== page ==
“All media shares one thing: Someone created it. And it was created for a reason. Understanding that reason is the basis of media literacy.”— Common Sense Media
In previous installments of our “How To Be Positively Skeptical” series, we covered the many forces that tease us into falling for misinformation. Bottom line, our brains are hardwired to lead with fight-or-flight instincts ahead of rational resolve. As such, our critical thinking often plays second-fiddle to rash reactions such as fear, excitement, overconfidence, and regret.
In the financial jungle, it’s essential to look before you leap at emotion-triggering misinformation. Here are five “do’s” and “don’ts” for doing your best fact-finding due diligence.
1. Do be positively skeptical. In the courthouse, a defendant is presumed innocent until proven guilty. When managing information overload, we recommend you default to exactly the opposite: When in doubt, remain in doubt until you’ve done your due diligence.
Also watch out for confirmation bias. If you want something to be true, you’ll be more inclined to believe it is. Likewise, if you wish something weren’t so, you’ll assume it probably isn’t.
2. Do question the motives. As suggested above, everything you see, hear, or read is driven by someone’s incentive for sharing it. Here are four potential motivations: self-interest, malicious intent, financial gain, and/or genuine altruism. Determining which motivations are most likely at play suggests how readily to accept a claim as the whole truth, and nothing but.
Also watch out for familiarity bias. We take mental shortcuts to more quickly trust people who are familiar to us, whether or not our trust is well-placed.
3. Do consider the source. Motivation aside, does the source actually know what they’re talking about? If they’re sharing their own insights, do they have the credentials and/or experience to be accurate and objective about the subject matter? If they’re reporting others’ insights, have they first done their own due diligence? Is their “evidence” fact-based, first-hand, and objectively considered? Or is it opinionated, emotionally charged, and largely circumstantial?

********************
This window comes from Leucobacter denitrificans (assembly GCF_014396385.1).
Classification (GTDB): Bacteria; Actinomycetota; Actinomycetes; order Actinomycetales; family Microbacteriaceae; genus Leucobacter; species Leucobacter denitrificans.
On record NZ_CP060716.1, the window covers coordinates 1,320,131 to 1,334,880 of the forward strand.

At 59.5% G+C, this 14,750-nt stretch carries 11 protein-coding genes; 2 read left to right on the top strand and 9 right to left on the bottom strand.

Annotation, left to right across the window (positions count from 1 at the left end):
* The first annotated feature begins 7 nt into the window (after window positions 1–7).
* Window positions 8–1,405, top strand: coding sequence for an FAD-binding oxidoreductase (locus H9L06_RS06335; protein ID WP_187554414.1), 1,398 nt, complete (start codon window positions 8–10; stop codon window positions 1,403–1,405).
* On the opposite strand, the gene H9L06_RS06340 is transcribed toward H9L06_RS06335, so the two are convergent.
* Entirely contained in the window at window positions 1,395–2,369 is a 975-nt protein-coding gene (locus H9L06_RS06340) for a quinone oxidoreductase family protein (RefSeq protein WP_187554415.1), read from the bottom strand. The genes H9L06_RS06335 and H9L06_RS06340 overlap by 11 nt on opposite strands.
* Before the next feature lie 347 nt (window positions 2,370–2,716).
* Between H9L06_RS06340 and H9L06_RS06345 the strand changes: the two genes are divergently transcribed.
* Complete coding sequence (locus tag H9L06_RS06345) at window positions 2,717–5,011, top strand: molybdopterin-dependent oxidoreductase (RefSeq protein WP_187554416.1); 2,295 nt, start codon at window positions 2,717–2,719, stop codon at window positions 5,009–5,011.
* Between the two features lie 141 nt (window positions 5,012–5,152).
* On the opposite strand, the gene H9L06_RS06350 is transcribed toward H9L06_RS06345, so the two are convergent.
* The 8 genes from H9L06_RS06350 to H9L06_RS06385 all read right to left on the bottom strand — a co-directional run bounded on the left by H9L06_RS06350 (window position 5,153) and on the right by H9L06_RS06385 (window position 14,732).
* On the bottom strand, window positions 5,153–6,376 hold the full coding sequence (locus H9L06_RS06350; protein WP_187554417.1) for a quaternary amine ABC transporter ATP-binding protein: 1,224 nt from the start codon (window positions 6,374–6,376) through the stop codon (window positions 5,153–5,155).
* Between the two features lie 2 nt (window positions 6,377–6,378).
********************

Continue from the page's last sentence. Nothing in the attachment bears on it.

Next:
Also watch out for blind spot bias. We can more objectively spot others’ behavioral biases than we can recognize our own. This is one reason why even a well-intended individual may be unaware of their own misperceptions.
4. Don’t let repetition replace reality. Believe it or not, simply repeating a lie can make it more believable. Citing a pair of studies from the Journal of Experimental Psychology, the Wall Street Journal reported, “When people hear a false claim repeated even just once, they are more likely to let it override their prior knowledge on the subject and believe it.” This all too real “illusory truth effect” explains how effective marketing campaigns often work. It also explains how we can fall for fast-moving falsities, whether unwittingly or intentionally repeated.
Also watch out for hindsight bias. Hindsight bias tricks us into altering our memories to reflect current reality. In other words, once you decide to believe a repeated claim, you may forget you didn’t believe it the first time.
5. Don’t rush. Especially in money management, anything that is important today will still be important tomorrow. Take your time, ask critical questions, and ensure you understand the ramifications before you make any move. The same applies when sharing tantalizing social media posts. If something strikes you as either outrageous or too good to be true, avoid getting caught up in the heat of a moment, lest you accidentally fan the flames of an illusory truth.
Also watch out for herd mentality. Herd mentality intensifies our greedy or fearful reactions to breaking news. We are prone to run in whatever direction everyone else is headed.
How Do You Do Your Due Diligence?Of course, nobody can research every claim they come across. There are only so many hours in the day! So, what are some practical steps for efficiently differentiating fact from fiction? We’ll cover that in our next, and final installment, linked below, in our “How To Be Positively Skeptical” series.